ARLINGTON, Texas -- We've seen some big-time contracts given out to pitchers this offseason. Clayton Kershaw, fresh off his second NL Cy Young Award, agreed to a seven-year, $215 million deal, the richest ever handed out for a pitcher. Yes, that's a stout $30.7 million on average per year.
Heck, Masahiro Tanaka, who has not thrown a pitch in the majors and isn't considered by most scouts to be as good as Yu Darvish, was handed a seven-year, $155 million deal by the New York Yankees, who then paid his Japanese team another $20 million.
Both contracts, along with a host of others, make Darvish look like a huge bargain at six years and $56 million guaranteed. The Rangers, of course, invested another $51.7 million in a posting bid (and could give Darvish another $4 million if he's healthy in the final years of the deal). But the posting fee went to Darvish's team. Darvish could end up with 99 million fewer dollars in his pocket than Tanaka. That's incredible.
The Rangers hope Darvish uses that as motivation to continue to be one of the top pitchers in the league and, subsequently, end up making top dollar because of it.
All this contract talk brings up the inevitable question: When should the Rangers start talking contract extension with Darvish?
As it stands now, he's due to make a base salary of $10 million in each of the 2014, 2015 and 2016 seasons. He would make $11 million in 2017, the final year of the deal. But that last season can become a player-option year if Darvish wins the Cy Young in the next three seasons or finishes in the top four of the Cy Young balloting in two of the next three seasons. You'd have to think that if Darvish stays healthy, the Rangers are looking at three more seasons under this current contract.
General manager Jon Daniels said this weekend that the club isn't in any rush to do something yet.
"At some point, we'll sit down and talk with him just like we would on everybody," Daniels said. "He still has four years on his deal. I don't see a rush necessarily, but we'll address it at the right time.
"Right now, I'm focused on getting him in camp, getting him ready to make 33 starts this year."
Remember: It takes two sides to want to make a deal. And if you're Darvish, wouldn't you be tempted to see how you do this year after you were runner-up in the Cy Young last year despite not getting consistent run support? The Rangers have bolstered the lineup and Darvish has shown an ability to pitch for an entire season with success. Imagine the contract if he goes out and wins the Cy Young.
The Rangers, on the other hand, have already spent well past the original budget for 2014 and will be in better position when the TV deal money kicks in for 2015. They know it's going to cost them big bucks even right now to extend Darvish. So they appear content to sit back and see how he does in his third season in the big leagues.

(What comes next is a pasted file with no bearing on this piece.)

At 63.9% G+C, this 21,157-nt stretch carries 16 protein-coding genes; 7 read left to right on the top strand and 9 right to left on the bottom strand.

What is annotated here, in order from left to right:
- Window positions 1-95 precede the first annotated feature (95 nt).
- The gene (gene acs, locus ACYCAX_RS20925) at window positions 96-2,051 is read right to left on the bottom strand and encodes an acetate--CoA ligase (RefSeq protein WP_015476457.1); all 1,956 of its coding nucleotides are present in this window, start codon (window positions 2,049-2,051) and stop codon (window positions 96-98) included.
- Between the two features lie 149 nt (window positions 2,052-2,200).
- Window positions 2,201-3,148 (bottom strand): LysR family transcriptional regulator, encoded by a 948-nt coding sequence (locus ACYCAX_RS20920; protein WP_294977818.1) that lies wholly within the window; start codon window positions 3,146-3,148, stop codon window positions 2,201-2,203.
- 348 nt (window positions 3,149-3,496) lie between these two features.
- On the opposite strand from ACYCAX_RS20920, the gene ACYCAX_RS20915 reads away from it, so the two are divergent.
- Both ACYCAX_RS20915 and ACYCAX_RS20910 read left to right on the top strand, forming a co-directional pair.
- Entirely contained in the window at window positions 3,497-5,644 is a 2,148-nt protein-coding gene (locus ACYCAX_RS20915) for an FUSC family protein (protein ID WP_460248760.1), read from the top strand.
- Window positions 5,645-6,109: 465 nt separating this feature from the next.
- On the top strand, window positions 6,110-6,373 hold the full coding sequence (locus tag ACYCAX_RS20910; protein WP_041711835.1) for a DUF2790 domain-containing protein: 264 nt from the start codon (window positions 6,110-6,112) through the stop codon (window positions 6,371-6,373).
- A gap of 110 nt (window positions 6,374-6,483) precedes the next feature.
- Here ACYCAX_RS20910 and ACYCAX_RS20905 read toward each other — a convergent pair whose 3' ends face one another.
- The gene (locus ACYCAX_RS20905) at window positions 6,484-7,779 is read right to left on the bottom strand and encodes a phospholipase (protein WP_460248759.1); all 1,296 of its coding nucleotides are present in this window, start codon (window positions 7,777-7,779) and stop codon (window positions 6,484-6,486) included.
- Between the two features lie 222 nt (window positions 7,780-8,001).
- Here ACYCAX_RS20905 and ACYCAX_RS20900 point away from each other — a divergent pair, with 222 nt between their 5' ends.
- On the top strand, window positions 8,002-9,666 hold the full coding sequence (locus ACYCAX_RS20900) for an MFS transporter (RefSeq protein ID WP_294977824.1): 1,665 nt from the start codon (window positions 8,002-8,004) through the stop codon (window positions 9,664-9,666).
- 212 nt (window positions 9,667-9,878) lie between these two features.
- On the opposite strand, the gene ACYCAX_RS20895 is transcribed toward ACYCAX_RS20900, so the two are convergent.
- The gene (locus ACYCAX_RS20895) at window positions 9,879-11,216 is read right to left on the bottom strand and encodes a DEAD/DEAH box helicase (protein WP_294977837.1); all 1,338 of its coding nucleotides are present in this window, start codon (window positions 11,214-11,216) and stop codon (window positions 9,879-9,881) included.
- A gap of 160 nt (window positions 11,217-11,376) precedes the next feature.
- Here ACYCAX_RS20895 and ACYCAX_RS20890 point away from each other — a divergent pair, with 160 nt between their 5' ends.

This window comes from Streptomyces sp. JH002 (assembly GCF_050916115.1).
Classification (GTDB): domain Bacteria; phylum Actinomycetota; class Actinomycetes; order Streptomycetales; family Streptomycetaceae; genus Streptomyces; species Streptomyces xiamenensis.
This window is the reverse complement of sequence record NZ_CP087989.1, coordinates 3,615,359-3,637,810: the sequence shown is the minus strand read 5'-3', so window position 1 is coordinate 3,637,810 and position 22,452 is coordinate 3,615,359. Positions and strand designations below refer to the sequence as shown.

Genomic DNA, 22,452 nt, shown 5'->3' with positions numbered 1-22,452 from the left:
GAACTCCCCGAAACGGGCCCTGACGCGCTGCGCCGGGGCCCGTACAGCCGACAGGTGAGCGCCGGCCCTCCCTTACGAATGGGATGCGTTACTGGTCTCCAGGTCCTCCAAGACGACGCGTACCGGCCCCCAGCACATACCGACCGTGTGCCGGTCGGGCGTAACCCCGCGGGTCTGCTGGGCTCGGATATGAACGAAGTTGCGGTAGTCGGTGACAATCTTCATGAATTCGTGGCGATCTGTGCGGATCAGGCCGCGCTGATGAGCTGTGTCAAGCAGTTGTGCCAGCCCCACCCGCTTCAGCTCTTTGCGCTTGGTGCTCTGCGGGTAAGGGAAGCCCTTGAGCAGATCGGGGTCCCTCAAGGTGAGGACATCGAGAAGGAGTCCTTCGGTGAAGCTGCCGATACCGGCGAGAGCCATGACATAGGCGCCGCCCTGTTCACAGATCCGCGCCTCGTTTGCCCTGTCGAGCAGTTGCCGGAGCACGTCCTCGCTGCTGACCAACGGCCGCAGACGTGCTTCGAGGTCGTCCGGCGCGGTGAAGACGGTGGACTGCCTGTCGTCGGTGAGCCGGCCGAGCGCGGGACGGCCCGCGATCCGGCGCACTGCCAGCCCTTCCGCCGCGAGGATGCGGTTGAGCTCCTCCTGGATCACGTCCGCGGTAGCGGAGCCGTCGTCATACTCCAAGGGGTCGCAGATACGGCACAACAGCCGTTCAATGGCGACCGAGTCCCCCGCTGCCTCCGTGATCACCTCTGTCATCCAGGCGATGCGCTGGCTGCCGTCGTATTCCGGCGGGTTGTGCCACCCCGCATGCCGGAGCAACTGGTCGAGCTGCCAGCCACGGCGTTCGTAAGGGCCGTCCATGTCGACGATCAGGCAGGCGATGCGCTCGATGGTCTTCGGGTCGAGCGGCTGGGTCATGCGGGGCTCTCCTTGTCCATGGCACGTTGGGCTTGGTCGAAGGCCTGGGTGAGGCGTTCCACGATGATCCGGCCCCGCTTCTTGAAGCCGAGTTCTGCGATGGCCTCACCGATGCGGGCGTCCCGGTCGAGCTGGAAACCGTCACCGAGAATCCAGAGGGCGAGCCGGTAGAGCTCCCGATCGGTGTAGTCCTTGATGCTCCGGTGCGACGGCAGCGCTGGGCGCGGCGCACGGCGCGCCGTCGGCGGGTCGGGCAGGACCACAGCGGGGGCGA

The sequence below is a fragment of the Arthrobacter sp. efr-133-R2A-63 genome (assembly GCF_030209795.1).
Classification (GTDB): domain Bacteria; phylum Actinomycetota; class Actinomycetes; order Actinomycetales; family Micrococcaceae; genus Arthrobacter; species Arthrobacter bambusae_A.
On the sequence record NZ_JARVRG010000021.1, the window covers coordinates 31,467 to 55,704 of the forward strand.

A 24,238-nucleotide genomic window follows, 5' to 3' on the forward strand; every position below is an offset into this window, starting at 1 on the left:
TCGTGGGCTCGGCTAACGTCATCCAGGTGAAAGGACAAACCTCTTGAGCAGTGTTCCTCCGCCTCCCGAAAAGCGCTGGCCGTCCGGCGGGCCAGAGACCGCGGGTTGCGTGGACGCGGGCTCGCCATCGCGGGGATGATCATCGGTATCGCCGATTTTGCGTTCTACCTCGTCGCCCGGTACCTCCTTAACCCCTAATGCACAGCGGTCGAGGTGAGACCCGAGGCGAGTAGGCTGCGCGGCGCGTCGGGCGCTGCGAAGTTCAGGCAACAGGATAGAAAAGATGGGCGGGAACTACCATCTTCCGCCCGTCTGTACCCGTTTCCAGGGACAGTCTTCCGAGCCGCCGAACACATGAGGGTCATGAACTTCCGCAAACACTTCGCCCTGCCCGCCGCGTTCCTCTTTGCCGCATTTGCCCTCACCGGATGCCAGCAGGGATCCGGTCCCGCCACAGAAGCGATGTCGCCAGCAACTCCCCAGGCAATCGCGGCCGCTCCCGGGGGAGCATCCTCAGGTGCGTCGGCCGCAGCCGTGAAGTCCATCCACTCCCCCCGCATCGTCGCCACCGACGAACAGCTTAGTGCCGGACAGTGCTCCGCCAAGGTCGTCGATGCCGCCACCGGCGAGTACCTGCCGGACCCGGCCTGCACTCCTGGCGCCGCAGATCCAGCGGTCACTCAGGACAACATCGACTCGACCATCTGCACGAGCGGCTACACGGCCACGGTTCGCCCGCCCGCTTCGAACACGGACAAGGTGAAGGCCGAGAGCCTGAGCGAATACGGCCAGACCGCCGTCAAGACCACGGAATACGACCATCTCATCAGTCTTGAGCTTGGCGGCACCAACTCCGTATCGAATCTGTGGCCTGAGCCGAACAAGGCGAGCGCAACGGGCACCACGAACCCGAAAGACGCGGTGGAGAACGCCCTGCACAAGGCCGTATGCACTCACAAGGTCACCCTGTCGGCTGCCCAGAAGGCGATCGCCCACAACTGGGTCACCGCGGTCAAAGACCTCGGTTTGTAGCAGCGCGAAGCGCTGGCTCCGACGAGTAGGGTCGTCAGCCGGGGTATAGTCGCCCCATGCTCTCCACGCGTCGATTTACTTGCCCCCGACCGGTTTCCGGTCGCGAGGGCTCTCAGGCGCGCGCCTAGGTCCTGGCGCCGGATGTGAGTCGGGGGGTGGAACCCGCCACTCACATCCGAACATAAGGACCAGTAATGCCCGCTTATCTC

There's a delicate balance there for both sides. If Darvish wants the security of knowing that he'll make a nice raise now and have that in hand in case an injury occurs, then you're willing to sign now. But if you bet on yourself, even for one more season, it could pay huge dividends in the future. The Rangers, meanwhile, know that if you invest that much money, you have to feel like the pitcher will be durable. Darvish received an injection in his back and by all indications is fully healthy and ready to go. But the club could see how Darvish holds up in 2014 and even at the end of the season, he'll be 28 years old and would still have good prime years left to rip up the current deal and sign a new one. Of course, if Darvish adds a Cy Young Award to his trophy case, the price will have gone up considerably.
It's certainly something to watch. But I can understand both sides if they wanted to wait one more season before those discussions really heat up. After 2014, Darvish would have at least two years left on the current contract. That might be a good time for both sides to figure out something to keep Darvish in Texas long-term. In the meantime, the Rangers want Darvish to be in position to void that final 2017 year of the deal. It would mean he's continuing to live up to all the lofty expectations and that he's likely helping his team to the playoffs.
When would you extend Darvish? And where do you think he'll fall in line with the contracts out there? A few of the highest total value contracts for pitchers right now (thanks to Cot's Contracts):
Clayton Kershaw ($215 million; deal through 2020)
Justin Verlander ($180 million; deal through 2019)
Felix Hernandez ($175 million; deal through 2019)
CC Sabathia ($161 million; deal through 2015)
Masahiro Tanaka ($155 million; deal through 2020)
Zack Greinke ($144 million; deal through 2018)